2017-08-02   facebooktwitterrss

The Crofting Perspective on the Ewe Hogg Scheme

The Scottish Crofting Federation (SCF) has broadly agreed with the NFUS on the necessity to curb the excessive claiming on the Scottish Upland Sheep Support Scheme (SUSSS) by some large farms and has offered further suggestions for improvement.

“This is a very significant scheme for crofters,” said Yvonne White, Vice-chair of the Scottish Crofting Federation (SCF), “offering a chance to those on Region three rough grazing to make up for their distressingly low basic payments. It has been misused though, with some large producers claiming not only on their replacements but on any number of ewe hoggs, the surplus then being sold off.

Crofting

When it is large farms doing this it rapidly uses up the limited budget, depriving others, especially smaller producers, of benefiting from it. This was not the intention of the scheme and it is appropriate that the National Farmers Union for Scotland have recognised this and are proposing a limit on claims of a set percentage of the breeding flock, equivalent to actual replacements.

“Of course, the objective could be achieved most effectively by paying on those ewe hoggs that are being retained as breeding replacements or on the number of gimmers, last year’s ewe hoggs, taken into the breeding flock by putting to tup in November”, Ms White continued. “This would allow for maintaining flock numbers in regular ages, or for growing the flock size. But we appreciate that the Scottish Government are unlikely to take such a bold step that could require more administration.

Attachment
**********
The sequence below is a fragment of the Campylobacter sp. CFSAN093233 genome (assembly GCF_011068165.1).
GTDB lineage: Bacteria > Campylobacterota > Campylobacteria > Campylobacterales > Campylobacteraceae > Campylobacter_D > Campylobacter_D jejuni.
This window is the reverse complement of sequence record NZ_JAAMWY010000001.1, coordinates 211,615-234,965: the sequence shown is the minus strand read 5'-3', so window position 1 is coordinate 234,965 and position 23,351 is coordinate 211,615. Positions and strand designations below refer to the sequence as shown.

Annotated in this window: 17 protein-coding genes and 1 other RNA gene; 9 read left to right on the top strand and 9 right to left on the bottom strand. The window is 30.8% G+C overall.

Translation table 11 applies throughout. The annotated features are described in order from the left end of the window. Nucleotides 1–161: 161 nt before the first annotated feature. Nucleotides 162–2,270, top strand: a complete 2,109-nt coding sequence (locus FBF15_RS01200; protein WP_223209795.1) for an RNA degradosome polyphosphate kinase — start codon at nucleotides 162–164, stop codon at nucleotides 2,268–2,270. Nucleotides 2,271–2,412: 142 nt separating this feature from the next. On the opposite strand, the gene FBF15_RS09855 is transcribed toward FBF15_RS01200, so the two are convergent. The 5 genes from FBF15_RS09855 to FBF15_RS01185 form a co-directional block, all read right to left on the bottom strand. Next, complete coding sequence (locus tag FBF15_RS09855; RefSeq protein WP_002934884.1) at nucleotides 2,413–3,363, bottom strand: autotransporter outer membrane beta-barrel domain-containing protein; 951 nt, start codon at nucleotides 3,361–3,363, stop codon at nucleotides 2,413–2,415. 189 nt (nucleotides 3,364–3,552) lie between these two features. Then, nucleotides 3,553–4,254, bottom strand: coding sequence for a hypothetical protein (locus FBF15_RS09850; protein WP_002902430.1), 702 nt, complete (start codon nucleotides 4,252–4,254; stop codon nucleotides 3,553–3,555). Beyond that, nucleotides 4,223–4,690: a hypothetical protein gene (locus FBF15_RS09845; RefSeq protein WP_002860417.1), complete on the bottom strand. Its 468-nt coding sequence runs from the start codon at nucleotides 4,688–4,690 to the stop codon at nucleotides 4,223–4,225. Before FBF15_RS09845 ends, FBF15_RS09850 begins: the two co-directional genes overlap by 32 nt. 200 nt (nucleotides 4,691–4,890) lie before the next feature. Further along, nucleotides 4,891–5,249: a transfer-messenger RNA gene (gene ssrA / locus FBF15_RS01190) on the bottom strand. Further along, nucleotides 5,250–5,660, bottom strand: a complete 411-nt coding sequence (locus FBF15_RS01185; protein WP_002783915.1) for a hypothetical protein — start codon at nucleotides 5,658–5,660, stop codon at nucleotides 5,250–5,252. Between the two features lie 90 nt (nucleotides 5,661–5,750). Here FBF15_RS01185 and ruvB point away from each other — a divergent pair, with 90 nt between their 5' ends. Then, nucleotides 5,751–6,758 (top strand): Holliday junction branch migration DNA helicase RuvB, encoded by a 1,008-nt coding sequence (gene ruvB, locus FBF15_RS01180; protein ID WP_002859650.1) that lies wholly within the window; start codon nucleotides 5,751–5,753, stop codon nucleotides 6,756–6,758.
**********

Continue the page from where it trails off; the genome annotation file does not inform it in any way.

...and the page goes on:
“At this stage in the scheme the proposal from NFUS is a step in the right direction at least and should be relatively easy to accommodate in the administrative process, and will increase the payment per hogg.

However, the percentage should be higher than proposed on the basis that those on Region Three land will likely have more losses, especially due to predation. 20% would do if you were taking 6 crops of lambs as lowland farmers might but most crofters would work to a 4 or 5 crop system and so payment should reflect a 30% replacement.

“To facilitate those with small numbers or those building up their flocks, such as new entrants”, Ms White added, “for those claiming 50 or fewer hoggs the percentage criteria should not apply. This is relatively easy to accommodate administratively and is less complicated for the claimant when applying for smaller numbers.

“There are more issues such as the application window and retention dates – with no account currently being taken of weather and welfare of gatherers, the scheme being over bureaucratic and punitive, and the excessive amount of Region One in-bye allowed. As this is a complicated scheme and clearly needs to be revamped, we invite government officials to meet with ourselves and other upland sheep producers to discuss these practicalities and the way forward”.

SCF

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